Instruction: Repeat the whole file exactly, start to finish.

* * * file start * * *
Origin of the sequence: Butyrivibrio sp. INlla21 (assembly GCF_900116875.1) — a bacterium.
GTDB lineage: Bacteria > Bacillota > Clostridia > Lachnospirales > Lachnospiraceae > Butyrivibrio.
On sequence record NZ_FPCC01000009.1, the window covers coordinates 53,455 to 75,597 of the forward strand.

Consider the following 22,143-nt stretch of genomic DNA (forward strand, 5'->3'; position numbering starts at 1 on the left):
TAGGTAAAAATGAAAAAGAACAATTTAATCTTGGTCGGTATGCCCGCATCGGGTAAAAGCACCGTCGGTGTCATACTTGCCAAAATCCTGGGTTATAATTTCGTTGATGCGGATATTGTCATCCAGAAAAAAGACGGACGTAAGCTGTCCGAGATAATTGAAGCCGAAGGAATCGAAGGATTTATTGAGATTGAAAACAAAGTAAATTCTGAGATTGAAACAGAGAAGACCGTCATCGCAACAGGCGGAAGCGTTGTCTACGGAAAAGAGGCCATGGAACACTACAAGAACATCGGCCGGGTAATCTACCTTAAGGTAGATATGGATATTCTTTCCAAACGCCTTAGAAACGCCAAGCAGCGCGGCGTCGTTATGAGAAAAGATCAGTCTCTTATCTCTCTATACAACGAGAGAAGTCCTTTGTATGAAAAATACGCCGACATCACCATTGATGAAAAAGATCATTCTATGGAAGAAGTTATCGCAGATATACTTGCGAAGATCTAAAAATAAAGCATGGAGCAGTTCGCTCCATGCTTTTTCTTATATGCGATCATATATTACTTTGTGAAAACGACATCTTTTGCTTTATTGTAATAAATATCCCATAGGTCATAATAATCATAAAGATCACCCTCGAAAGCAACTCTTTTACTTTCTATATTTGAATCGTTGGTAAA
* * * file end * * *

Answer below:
Origin of the sequence: Butyrivibrio sp. INlla21 (assembly GCF_900116875.1) — a bacterium.
GTDB lineage: Bacteria > Bacillota > Clostridia > Lachnospirales > Lachnospiraceae > Butyrivibrio.
On sequence record NZ_FPCC01000009.1, the window covers coordinates 53,455 to 75,597 of the forward strand.

Consider the following 22,143-nt stretch of genomic DNA (forward strand, 5'->3'; position numbering starts at 1 on the left):
TAGGTAAAAATGAAAAAGAACAATTTAATCTTGGTCGGTATGCCCGCATCGGGTAAAAGCACCGTCGGTGTCATACTTGCCAAAATCCTGGGTTATAATTTCGTTGATGCGGATATTGTCATCCAGAAAAAAGACGGACGTAAGCTGTCCGAGATAATTGAAGCCGAAGGAATCGAAGGATTTATTGAGATTGAAAACAAAGTAAATTCTGAGATTGAAACAGAGAAGACCGTCATCGCAACAGGCGGAAGCGTTGTCTACGGAAAAGAGGCCATGGAACACTACAAGAACATCGGCCGGGTAATCTACCTTAAGGTAGATATGGATATTCTTTCCAAACGCCTTAGAAACGCCAAGCAGCGCGGCGTCGTTATGAGAAAAGATCAGTCTCTTATCTCTCTATACAACGAGAGAAGTCCTTTGTATGAAAAATACGCCGACATCACCATTGATGAAAAAGATCATTCTATGGAAGAAGTTATCGCAGATATACTTGCGAAGATCTAAAAATAAAGCATGGAGCAGTTCGCTCCATGCTTTTTCTTATATGCGATCATATATTACTTTGTGAAAACGACATCTTTTGCTTTATTGTAATAAATATCCCATAGGTCATAATAATCATAAAGATCACCCTCGAAAGCAACTCTTTTACTTTCTATATTTGAATCGTTGGTAAA